But the “customer discovery” phase is key to innovation, he said.

For example, at a Hacking for Defense course at Georgetown University this spring, one student team visited Andrews Air Force Base and Pax Naval Air Station, both in Maryland, during a two-week period to develop a solution for keeping pilots hydrated for 28 days in case they are shot down.

They interviewed flight attendants, air-flight equipment personnel, pilots, parachute riggers and experts in SERE, or survival, evasion, resistance and escape. They sat in the cockpits of an F-16 jet and a Seahawk helicopter to feel the space constraints on pilots. They examined the contents of current survival kits.

In this way, students were able to bore down to the core problem and avoid getting sidetracked by “symptoms” of the primary problem, Blank said.

Their solution, HydrAlive, was a portable water-generating device that uses an advanced metal-organic amalgam that can absorb moisture from the air.

One of Blank’s favorite examples of this learning curve was a problem posed by the medical director of the Navy SEALS. The special operators were experiencing long-term health effects from spending too much time under water, so the medical director was looking for a feasible method for the divers to carry monitors to measure levels of toxic gas.

Blank’s Stanford students went out and talked to SEALs and very soon found out that many of them were spending so much time under water because they often would lose their way.

GPS pretty much stopped working 4 feet below the water, the students were told, and compasses often were compromised by seabed ore.

The solution they developed was not a gas monitor, but rather a GPS buoy, dubbed AquaLink, that surfaces within 10 seconds and keeps the divers on track, Blank said. That way, they’d spend less time under water.

“The problem was never the problem,” he said.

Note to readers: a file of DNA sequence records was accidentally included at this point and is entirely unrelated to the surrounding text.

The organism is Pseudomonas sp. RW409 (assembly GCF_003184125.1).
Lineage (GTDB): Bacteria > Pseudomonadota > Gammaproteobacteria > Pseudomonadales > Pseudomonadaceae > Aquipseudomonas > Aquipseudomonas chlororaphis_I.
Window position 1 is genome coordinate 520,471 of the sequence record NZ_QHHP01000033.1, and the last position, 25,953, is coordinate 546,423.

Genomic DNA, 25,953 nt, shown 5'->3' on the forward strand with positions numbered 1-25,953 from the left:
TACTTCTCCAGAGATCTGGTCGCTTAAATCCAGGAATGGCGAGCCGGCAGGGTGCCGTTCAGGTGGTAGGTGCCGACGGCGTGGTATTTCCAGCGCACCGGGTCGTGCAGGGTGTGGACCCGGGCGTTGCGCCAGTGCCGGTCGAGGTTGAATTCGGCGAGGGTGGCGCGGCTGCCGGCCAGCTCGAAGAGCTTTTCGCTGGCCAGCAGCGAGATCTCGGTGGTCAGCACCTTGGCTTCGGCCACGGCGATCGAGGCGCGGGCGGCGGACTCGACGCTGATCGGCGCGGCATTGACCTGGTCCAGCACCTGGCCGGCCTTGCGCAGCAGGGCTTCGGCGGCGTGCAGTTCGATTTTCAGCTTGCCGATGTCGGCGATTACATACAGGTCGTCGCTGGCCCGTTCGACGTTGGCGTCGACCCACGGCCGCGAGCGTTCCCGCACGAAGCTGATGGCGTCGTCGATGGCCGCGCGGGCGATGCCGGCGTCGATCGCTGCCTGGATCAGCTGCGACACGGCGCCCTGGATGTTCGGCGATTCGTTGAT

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The Department of Defense’s acquisition system, however, “is not built to do problem recognition,” Newell said. Too often there is a rush to write a requirement — which is the authority to spend money — before the core problem is understood, he said.

That disconnect widened after the end of the Cold War in the early 1990s, after which ties between the Pentagon and university researchers began to ebb, said Andrew Hunter, an expert in emerging military technology at the Center for Strategic and International Studies in Washington and a mentor for the Georgetown “Hacking for Defense” students.

“‘Hacking for Defense’ is a model for rebuilding that connection because you get people in the government who have technical problems and people in the university settings who are just setting out in their careers who could be the industry titans of tomorrow,” he said.

“I think it’s very positive, with very good interactions for both sides.”

It also has the potential to grow, he said.

“As it expands to more universities, you could get to the point of thousands of students going through the program on an annual basis,” he said. “At that level you’d have a real meaningful impact, not a one-off.”

"Hacking for Defense" has exceeded Blank’s hope to get students more involved as citizens.

The program has already led to the founding of eight companies, while many other promising solutions have attracted investors.

“Forty percent of students are still working with their military counterparts after classes end,” Blank said. “I never expected I’d be recruiting.”

olson.wyatt@stripes.com
Twitter: @WyattWOlson

 

A member of Team AquaLink conducts an underwater test on an experimental GPS buoy as part of the Hacking for Defense course at Stanford University.
COURTESY OF TEAM AQUALINK